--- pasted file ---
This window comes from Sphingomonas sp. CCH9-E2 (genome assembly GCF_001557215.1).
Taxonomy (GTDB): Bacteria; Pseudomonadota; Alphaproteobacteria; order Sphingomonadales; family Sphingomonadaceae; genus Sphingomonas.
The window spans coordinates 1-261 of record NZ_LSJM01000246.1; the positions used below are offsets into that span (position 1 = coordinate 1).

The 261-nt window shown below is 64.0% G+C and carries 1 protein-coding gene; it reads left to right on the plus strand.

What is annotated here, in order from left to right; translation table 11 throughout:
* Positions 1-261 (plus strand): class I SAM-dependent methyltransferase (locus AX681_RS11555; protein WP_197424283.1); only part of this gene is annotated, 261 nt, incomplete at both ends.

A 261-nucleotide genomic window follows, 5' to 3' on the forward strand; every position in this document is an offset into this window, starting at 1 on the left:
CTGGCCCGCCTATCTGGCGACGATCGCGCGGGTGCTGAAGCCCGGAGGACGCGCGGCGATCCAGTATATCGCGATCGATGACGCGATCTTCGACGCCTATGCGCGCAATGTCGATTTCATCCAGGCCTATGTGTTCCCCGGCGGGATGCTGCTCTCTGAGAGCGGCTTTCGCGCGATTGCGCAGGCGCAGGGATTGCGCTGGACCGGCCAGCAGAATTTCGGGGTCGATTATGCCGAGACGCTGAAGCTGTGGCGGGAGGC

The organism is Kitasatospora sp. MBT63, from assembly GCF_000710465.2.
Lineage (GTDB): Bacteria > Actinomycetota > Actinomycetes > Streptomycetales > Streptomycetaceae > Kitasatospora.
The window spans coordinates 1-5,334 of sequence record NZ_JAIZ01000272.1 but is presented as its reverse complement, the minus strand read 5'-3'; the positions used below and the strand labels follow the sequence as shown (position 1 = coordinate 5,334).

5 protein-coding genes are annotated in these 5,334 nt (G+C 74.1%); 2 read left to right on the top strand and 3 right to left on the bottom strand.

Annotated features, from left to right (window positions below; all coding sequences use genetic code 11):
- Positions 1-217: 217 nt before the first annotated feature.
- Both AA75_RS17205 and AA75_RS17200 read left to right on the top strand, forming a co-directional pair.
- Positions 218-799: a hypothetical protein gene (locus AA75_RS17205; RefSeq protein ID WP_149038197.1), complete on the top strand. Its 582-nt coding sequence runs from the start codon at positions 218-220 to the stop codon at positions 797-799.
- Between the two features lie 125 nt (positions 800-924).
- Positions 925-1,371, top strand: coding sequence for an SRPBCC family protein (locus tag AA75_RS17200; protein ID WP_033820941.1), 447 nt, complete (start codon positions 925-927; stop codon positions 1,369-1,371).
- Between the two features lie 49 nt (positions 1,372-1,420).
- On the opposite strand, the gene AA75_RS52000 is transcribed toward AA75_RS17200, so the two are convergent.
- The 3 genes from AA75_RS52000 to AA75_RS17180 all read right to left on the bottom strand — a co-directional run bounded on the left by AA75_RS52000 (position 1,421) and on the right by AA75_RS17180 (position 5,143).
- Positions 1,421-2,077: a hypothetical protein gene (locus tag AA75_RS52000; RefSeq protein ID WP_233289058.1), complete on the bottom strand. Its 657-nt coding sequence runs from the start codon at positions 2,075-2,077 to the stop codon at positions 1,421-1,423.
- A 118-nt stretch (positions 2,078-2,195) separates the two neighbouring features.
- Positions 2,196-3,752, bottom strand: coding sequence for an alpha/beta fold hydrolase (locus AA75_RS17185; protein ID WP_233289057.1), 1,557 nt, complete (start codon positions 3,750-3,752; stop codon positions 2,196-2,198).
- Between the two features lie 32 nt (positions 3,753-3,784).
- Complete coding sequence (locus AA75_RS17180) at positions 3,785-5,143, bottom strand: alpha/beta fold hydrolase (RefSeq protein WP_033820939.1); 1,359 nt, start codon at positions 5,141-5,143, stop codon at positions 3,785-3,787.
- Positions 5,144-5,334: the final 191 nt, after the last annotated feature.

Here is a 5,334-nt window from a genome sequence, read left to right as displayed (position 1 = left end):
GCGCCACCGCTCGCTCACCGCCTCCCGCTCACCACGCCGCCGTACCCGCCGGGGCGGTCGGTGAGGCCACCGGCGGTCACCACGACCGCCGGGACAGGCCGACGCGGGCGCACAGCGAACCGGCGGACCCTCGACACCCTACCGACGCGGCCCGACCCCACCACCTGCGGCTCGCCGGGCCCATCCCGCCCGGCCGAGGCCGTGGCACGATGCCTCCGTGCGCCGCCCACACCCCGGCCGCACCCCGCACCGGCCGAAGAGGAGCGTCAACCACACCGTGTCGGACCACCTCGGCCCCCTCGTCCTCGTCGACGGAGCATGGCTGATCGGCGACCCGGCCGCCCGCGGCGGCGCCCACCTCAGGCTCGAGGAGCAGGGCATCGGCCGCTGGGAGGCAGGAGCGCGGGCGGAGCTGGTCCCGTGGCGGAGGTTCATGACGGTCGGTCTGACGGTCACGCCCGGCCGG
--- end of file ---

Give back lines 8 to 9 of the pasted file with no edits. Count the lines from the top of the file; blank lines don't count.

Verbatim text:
CTGGCCCGCCTATCTGGCGACGATCGCGCGGGTGCTGAAGCCCGGAGGACGCGCGGCGATCCAGTATATCGCGATCGATGACGCGATCTTCGACGCCTATGCGCGCAATGTCGATTTCATCCAGGCCTATGTGTTCCCCGGCGGGATGCTGCTCTCTGAGAGCGGCTTTCGCGCGATTGCGCAGGCGCAGGGATTGCGCTGGACCGGCCAGCAGAATTTCGGGGTCGATTATGCCGAGACGCTGAAGCTGTGGCGGGAGGC

The organism is Kitasatospora sp. MBT63, from assembly GCF_000710465.2.